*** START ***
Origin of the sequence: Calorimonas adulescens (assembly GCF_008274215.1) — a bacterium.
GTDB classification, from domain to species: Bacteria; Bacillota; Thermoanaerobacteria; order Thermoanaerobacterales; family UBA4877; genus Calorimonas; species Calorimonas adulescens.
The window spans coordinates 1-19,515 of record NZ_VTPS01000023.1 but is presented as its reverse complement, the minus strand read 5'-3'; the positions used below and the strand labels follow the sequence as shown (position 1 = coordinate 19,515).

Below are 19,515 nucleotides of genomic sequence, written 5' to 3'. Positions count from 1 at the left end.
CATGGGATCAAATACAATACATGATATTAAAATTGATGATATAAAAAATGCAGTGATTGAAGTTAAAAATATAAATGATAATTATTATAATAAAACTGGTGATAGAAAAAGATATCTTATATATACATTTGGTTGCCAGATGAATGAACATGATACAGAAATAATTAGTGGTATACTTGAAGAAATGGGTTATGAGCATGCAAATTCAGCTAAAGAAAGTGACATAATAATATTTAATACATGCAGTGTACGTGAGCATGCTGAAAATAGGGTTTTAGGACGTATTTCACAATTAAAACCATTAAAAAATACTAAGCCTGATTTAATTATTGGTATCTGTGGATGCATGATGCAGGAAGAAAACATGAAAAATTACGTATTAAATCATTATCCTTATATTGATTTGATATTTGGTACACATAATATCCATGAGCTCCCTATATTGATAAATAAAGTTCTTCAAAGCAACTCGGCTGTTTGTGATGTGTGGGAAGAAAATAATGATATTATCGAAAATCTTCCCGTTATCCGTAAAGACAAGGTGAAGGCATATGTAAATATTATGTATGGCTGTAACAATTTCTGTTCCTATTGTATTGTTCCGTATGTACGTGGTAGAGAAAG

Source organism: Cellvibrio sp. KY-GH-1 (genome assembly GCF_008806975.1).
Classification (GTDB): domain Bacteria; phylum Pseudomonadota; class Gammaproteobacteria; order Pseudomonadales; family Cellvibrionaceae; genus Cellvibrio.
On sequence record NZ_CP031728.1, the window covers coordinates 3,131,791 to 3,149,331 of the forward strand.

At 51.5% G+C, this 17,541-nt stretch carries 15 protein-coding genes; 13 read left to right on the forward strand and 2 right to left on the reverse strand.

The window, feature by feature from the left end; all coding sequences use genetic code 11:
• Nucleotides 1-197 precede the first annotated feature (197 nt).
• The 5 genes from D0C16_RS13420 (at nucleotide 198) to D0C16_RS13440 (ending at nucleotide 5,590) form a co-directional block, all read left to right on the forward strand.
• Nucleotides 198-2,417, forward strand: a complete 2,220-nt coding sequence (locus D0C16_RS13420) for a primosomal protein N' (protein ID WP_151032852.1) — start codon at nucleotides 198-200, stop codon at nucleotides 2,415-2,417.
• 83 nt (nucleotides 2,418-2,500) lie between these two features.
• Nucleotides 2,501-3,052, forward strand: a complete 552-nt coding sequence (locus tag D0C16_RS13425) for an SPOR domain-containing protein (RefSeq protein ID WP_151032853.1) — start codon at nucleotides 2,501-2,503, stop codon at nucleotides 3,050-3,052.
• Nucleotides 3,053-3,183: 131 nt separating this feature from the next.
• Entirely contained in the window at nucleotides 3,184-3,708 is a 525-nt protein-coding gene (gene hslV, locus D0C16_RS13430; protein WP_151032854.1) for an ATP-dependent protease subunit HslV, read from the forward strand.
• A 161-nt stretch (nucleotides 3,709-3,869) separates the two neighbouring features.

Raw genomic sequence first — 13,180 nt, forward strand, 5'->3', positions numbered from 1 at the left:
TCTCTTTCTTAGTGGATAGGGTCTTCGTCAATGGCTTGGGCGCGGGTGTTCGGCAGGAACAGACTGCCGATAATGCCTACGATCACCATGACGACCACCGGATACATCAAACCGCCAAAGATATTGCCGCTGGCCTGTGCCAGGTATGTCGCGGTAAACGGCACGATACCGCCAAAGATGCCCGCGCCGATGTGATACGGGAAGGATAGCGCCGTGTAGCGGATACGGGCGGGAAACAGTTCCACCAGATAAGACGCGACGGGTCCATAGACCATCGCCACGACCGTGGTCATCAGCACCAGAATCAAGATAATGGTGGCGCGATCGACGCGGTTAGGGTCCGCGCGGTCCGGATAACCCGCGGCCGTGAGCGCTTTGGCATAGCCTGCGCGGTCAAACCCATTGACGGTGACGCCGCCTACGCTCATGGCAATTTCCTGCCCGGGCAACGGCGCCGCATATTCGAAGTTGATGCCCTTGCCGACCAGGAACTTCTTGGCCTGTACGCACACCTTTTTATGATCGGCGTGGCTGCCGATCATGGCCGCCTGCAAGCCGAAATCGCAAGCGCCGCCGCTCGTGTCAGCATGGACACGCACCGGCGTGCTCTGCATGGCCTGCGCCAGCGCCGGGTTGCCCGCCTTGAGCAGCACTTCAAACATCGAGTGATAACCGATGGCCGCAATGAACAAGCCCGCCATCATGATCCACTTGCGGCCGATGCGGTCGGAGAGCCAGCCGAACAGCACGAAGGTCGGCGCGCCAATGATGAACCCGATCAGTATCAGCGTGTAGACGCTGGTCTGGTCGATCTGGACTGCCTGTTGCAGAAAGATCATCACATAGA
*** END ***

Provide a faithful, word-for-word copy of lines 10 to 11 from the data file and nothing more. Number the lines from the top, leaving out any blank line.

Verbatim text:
The window, feature by feature from the left end; all coding sequences use genetic code 11:
• Nucleotides 1-197 precede the first annotated feature (197 nt).